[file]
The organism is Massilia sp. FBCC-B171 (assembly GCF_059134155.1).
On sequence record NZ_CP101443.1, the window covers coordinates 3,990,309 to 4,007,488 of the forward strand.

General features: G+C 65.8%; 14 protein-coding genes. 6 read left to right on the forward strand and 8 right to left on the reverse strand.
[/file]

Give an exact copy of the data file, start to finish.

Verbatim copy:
The organism is Massilia sp. FBCC-B171 (assembly GCF_059134155.1).
On sequence record NZ_CP101443.1, the window covers coordinates 3,990,309 to 4,007,488 of the forward strand.

General features: G+C 65.8%; 14 protein-coding genes. 6 read left to right on the forward strand and 8 right to left on the reverse strand.